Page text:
SAN FRANCISCO—Hong Kong’s Silverlit Toys Manufactory Ltd. and Spin Master Ltd., Silverlit’s North American distributor, have filed a lawsuit against online retailer Hobbytron.com for allegedly knowingly importing and distributing what they say is a counterfeit version of Silverlit’s PicooZ remote-control helicopter.
playthings.com/articles/images/PLAY/20070110/SpinMasterHavocHeliCrop2.jpg width=288 align=right vspace=10 >The complaint against Hobbytron.com accuses the company of copyright infringement, trademark infringement, unfair competition and false designation of origin charges. Spin Master and Silverlit are seeking a preliminary injunction against the company.
Hobbytron.com is the operating name of Absolute Toy Marketing Inc. of Orem, Utah. Absolute’s senior management were on a sourcing trip aboard and not available to comment for this story according to spokesperson David Politis. To the best of his knowledge, executives from the company have not seen the lawsuit, Politis told Playthings
Hobbytron previously purchased authentic Silverlit toy helicopters, according to Silverlit, yet Silverlit claims Hobbytron.com also “knowingly carried counterfeit products—confusingly identified as PicooZ—that also infringed on Silverlit’s packaging and instruction manual.”
At this week's Consumer Electronics Show (CES) in Las Vegas, Hobbytron unveiled its own branded micro R/C helicopter, dubbed Picco 3. The retailer currently offers a micro R/C helicopter on its site called the Picco Z.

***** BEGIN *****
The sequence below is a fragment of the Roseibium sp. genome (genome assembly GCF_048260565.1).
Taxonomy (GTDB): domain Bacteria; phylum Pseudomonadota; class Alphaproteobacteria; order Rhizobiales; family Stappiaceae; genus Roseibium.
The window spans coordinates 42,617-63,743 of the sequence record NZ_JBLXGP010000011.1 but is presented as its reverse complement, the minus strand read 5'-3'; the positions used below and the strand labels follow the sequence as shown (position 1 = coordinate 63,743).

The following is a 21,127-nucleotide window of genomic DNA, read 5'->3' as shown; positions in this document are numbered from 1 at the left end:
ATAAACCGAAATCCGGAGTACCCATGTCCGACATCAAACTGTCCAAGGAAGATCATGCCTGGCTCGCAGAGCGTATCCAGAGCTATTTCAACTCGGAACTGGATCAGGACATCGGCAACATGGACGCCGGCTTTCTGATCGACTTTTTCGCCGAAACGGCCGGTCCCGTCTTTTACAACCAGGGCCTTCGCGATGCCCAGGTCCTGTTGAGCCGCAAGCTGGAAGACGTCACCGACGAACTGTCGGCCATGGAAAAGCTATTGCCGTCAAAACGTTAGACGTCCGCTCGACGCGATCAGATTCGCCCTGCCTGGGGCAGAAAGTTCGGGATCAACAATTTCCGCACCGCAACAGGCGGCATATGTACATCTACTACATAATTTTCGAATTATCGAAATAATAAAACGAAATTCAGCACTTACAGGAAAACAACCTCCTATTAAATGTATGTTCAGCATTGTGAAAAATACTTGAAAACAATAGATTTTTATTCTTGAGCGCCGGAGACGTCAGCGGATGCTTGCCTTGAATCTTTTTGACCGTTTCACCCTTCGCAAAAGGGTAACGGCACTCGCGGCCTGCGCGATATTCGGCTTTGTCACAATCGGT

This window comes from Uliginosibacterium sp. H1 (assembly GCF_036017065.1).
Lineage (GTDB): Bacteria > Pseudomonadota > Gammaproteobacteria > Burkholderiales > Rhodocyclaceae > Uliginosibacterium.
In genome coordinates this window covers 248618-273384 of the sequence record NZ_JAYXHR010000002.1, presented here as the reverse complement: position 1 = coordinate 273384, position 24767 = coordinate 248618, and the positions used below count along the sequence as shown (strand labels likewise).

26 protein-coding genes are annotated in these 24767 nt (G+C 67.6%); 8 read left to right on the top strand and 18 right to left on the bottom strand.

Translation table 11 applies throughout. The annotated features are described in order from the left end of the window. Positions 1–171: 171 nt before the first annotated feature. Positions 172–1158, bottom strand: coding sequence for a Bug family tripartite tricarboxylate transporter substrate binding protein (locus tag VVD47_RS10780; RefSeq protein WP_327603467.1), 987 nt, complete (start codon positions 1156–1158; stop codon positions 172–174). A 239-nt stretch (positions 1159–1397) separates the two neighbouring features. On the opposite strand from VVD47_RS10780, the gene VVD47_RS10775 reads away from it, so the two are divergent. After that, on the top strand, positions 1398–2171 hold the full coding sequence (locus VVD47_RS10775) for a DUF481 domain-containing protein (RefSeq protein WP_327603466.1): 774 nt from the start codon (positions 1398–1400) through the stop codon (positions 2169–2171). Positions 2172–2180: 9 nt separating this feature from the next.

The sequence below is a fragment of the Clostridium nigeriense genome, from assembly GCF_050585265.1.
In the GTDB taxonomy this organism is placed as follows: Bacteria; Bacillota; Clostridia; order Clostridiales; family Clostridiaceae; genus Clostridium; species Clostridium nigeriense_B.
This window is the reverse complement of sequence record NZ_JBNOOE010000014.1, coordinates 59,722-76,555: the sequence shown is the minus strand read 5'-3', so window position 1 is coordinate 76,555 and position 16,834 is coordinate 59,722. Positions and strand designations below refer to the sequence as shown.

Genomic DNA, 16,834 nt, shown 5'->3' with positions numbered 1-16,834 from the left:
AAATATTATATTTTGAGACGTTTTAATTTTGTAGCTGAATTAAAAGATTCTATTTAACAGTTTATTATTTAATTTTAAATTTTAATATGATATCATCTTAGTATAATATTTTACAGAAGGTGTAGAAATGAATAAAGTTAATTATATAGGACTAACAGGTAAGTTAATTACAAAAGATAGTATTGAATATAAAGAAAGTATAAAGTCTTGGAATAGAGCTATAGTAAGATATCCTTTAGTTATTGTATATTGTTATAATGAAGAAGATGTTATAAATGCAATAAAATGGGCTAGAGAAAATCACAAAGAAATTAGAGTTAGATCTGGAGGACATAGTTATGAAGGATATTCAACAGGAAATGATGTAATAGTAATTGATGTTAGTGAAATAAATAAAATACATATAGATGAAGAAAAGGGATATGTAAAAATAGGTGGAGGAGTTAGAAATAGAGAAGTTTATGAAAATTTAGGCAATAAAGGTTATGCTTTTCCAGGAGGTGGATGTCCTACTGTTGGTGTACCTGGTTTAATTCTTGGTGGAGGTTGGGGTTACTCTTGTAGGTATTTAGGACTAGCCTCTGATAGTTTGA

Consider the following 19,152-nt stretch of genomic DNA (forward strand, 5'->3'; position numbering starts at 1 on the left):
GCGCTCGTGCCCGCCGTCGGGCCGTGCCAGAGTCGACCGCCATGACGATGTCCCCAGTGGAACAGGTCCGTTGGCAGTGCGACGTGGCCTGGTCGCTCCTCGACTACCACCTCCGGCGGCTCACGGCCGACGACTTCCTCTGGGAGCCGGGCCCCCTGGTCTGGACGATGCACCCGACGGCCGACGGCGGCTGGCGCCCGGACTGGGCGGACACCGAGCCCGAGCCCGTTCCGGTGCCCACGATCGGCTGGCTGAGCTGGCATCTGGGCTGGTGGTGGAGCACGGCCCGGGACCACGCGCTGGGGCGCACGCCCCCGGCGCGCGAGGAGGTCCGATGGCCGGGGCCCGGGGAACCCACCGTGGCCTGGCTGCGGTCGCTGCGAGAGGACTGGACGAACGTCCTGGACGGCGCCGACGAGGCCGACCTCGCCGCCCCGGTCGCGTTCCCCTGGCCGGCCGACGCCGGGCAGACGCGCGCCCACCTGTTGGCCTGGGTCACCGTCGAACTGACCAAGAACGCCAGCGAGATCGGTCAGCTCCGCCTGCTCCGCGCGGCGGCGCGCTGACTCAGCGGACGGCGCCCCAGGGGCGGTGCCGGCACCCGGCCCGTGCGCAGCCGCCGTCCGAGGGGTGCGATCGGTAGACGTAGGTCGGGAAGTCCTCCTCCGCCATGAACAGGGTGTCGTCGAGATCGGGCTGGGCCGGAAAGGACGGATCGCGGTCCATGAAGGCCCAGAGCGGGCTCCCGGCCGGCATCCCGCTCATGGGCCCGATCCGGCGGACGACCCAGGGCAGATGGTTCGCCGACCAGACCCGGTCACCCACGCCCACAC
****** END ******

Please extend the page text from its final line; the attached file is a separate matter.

Silverlit’s PicooZ helicopter is the smallest R/C model helicopter in the world according to a recent certification by Guinness World Records. According to Silverlit, the toy’s development necessitated “breakthroughs in aerodynamics, hardware and programming, including elements such as the density of the foam fuselage material, advanced Li-Po batteries and protective hardware to avert any possibility of overheating.”
“It is highly unlikely that counterfeiters are concerned about these protective measures, so consumers may unwittingly have bought unauthorized knock-offs that pose fire and safety hazards to children,” said Eddie Wong, Silverlit’s director of marketing and sales.
Silverlit says that shortly after Christmas the company began receiving complaints from U.S. consumers about PicooZ helicopters overheating. Those toys turned out to be counterfeit versions of the product, according to Silverlit.
Earlier in the holiday season, the company began a campaign to notify consumers and the trade of knock-off versions of PicooZ helicopters being manufactured in China. Chinese customs officials subsequently raided manufacturing plants in six cities, seizing more than 1,000 toys, according to Silverlit.
In response to the situation, Spin Master has begun selling Silverlit’s PicooZ helicopter under a new brand name, Havoc Heli, a move intended to help avoid confusion in the marketplace between Silverlit’s toy and alleged counterfeits with the same or similar names.